This was the hardest piece of the puzzle to find, and it was also the most jagged little pill (this one's for you, Alanis) to swallow. Psychologists refer to the phenomenon, rather fancily, as "minimal counter-intuitiveness." But simplified for our purposes, memorable stories dance a line between the expected and the unexpected. The stuff that clings to memory playfully swizzles the mundane with the weird.
Which brings us right back round in a neat little circle to the power of "sensibly unusual" content.
Since we humans have been painting our exploits onto cave walls, we've also been etching the basic tenets of story-telling into our DNA. Stories are who we are. And it doesn't matter if you're selling gym socks or trying to save the world, your best and most powerful tool for making it happen is to weave a story.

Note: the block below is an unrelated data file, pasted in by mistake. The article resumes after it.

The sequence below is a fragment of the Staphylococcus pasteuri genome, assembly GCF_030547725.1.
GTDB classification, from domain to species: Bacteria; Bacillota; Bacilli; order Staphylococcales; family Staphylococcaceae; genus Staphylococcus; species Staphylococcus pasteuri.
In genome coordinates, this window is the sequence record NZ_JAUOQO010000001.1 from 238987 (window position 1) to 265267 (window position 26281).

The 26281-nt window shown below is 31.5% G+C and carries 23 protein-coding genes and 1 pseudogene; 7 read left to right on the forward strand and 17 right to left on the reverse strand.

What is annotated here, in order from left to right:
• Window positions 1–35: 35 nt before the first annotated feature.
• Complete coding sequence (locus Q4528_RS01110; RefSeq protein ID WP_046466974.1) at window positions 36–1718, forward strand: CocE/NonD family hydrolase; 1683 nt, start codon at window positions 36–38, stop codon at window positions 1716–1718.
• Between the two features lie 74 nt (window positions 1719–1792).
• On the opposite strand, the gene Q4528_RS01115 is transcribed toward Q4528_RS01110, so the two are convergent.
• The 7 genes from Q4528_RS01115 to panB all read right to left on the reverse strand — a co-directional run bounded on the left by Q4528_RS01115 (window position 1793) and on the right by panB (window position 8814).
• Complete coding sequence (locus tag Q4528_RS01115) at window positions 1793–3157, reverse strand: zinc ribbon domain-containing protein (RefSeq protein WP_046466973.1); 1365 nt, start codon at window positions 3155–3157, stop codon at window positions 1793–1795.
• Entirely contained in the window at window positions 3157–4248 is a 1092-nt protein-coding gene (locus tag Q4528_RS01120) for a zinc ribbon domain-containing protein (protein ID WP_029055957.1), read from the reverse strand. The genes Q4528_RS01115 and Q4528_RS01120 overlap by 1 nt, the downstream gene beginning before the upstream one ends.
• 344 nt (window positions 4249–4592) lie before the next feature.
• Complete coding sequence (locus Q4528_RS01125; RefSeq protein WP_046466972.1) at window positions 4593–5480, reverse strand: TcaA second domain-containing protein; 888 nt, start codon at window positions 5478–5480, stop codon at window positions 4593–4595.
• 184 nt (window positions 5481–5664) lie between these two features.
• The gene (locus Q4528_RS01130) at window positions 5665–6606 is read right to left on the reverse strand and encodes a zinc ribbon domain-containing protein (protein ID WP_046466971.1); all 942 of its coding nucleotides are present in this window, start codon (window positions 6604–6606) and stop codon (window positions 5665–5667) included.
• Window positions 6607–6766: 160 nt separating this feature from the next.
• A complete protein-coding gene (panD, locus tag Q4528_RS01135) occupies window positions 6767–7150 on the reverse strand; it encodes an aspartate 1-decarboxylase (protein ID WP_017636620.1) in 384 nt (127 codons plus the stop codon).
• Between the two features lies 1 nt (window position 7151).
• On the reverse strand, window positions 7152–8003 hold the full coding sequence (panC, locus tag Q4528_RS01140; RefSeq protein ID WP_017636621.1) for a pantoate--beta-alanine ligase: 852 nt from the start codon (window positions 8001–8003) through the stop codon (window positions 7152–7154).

You might be asking, so what has this got to do with me wanting to sell more solar powered parsnip choppers? And how does this help me position my reputable, professional brand with reputable and professional people? Well, here's the thing. Since I found these three secrets to legend-driven writing I've tried it everywhere.
Have I made mistakes along the way? Sure. I'll own up to that. But over years of experimentation, I've refined a robust, flexible repertoire of techniques for flowing these three mesmeric elements through every piece of copy which leaves my desk...
...and it always out-converts conventional copywriting.
It will work for your brand and business, just as effectively as it drew me in as a grasshopper-obsessed seven year old. If you want people to not just read about you but to talk about you, I can help. If you want your readers to chuckle, snort and — yes I'm going to come right out and say it — gurgle, then hit me up. I'm passionate about making that happen.
I'm a writer of sensibly unusual copy.
And I'm available for hire.
Our brightest blazes of gladness are commonly kindled by unexpected sparks.